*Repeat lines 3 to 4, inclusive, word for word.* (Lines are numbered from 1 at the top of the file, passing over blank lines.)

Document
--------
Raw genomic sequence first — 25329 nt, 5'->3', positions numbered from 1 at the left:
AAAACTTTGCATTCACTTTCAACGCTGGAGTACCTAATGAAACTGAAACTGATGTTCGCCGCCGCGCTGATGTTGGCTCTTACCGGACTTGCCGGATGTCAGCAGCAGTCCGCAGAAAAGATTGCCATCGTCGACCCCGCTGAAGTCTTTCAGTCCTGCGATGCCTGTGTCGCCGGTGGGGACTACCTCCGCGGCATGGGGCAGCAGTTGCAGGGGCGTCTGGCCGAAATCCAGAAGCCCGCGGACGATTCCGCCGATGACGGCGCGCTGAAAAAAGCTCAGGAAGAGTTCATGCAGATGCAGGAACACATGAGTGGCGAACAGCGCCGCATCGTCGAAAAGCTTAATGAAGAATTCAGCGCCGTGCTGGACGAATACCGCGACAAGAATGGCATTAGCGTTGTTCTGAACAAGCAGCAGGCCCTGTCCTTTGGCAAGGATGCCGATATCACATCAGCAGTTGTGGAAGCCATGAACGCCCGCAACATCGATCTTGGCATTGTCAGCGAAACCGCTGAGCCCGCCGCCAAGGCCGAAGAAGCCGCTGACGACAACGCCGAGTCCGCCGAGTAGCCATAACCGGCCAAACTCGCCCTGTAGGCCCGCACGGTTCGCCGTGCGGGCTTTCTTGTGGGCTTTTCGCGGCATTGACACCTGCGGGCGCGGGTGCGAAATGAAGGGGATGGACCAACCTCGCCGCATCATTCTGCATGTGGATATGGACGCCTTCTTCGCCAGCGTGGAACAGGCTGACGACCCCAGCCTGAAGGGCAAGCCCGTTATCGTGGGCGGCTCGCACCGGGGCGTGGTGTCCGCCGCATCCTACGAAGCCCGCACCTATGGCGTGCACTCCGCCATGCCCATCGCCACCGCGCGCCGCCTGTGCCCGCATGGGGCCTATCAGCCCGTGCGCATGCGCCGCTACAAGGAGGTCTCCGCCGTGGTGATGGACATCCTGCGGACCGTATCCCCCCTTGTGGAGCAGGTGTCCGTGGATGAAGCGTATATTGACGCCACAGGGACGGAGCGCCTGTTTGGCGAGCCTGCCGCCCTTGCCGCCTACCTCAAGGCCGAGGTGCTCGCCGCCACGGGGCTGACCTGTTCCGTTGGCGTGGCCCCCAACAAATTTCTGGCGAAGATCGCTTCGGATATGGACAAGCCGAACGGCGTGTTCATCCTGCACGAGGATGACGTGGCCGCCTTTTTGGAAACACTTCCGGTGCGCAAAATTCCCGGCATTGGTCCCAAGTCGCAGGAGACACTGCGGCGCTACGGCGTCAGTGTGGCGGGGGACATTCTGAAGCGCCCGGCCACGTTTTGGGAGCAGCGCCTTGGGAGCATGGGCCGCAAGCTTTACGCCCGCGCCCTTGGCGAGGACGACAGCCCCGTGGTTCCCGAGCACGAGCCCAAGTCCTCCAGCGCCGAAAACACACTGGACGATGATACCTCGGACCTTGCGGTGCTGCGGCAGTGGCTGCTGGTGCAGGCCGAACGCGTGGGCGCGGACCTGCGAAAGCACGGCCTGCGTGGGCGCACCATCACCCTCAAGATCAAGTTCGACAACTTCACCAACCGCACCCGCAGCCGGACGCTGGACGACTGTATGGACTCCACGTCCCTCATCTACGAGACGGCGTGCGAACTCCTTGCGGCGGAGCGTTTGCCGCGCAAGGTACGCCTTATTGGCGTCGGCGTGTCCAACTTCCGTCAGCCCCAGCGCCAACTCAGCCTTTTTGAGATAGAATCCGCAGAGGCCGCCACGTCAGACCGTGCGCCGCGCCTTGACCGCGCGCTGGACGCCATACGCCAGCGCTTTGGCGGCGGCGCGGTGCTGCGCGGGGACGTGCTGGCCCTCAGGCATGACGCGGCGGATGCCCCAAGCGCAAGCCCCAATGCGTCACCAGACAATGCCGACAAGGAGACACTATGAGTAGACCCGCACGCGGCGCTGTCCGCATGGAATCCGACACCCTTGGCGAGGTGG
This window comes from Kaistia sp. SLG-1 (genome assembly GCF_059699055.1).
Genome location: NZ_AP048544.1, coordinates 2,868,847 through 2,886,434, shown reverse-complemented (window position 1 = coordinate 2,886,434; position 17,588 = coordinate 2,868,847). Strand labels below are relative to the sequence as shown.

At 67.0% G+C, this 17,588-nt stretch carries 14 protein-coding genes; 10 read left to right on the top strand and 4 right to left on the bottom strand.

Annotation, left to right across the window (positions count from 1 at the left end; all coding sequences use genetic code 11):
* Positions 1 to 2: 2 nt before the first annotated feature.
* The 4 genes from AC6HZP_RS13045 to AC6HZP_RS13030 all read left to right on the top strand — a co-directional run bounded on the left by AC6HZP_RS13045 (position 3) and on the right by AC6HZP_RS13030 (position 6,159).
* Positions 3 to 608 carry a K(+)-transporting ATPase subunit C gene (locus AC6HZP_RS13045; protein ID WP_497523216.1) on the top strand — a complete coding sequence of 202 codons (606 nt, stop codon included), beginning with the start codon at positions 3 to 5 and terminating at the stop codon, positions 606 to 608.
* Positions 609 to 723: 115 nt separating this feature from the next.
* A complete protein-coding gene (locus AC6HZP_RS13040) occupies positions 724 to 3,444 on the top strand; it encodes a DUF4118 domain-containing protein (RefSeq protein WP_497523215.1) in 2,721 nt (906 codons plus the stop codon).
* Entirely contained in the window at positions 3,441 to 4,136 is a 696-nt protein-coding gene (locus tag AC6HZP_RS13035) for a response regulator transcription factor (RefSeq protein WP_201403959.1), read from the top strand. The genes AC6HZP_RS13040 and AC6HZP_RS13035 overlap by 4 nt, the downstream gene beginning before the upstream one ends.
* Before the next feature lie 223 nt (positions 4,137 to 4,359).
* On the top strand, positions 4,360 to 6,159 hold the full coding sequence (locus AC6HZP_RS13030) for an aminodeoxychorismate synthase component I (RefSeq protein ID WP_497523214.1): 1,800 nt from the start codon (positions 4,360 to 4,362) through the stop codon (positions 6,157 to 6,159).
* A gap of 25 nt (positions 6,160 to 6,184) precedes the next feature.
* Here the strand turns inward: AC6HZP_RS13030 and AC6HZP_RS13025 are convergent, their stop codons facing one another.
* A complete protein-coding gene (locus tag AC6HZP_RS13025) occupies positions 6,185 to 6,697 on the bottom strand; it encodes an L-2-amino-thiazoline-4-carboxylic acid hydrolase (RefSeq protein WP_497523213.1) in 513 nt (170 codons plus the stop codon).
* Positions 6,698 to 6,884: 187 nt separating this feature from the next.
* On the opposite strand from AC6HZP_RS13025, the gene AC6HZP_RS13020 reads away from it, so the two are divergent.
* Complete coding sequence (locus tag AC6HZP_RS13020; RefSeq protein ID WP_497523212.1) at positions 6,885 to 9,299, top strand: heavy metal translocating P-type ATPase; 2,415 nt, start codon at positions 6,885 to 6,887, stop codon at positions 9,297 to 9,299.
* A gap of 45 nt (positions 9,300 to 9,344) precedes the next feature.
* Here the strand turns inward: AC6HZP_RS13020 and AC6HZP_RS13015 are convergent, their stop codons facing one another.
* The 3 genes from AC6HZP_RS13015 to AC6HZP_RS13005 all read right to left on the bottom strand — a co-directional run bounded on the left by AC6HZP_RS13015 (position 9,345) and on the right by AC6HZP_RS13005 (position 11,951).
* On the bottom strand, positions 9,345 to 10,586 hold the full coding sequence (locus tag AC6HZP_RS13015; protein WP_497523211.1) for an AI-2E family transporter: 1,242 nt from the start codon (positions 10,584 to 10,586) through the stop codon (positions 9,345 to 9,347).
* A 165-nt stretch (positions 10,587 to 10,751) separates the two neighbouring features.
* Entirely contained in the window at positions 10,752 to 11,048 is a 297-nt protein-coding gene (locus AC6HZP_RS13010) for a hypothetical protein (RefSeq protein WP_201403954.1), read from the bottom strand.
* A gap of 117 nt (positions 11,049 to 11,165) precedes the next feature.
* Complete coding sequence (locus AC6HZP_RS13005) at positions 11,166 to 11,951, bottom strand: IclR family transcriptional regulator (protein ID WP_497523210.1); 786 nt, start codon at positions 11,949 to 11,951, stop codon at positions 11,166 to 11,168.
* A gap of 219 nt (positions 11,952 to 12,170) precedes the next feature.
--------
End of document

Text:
This window comes from Kaistia sp. SLG-1 (genome assembly GCF_059699055.1).
Genome location: NZ_AP048544.1, coordinates 2,868,847 through 2,886,434, shown reverse-complemented (window position 1 = coordinate 2,886,434; position 17,588 = coordinate 2,868,847). Strand labels below are relative to the sequence as shown.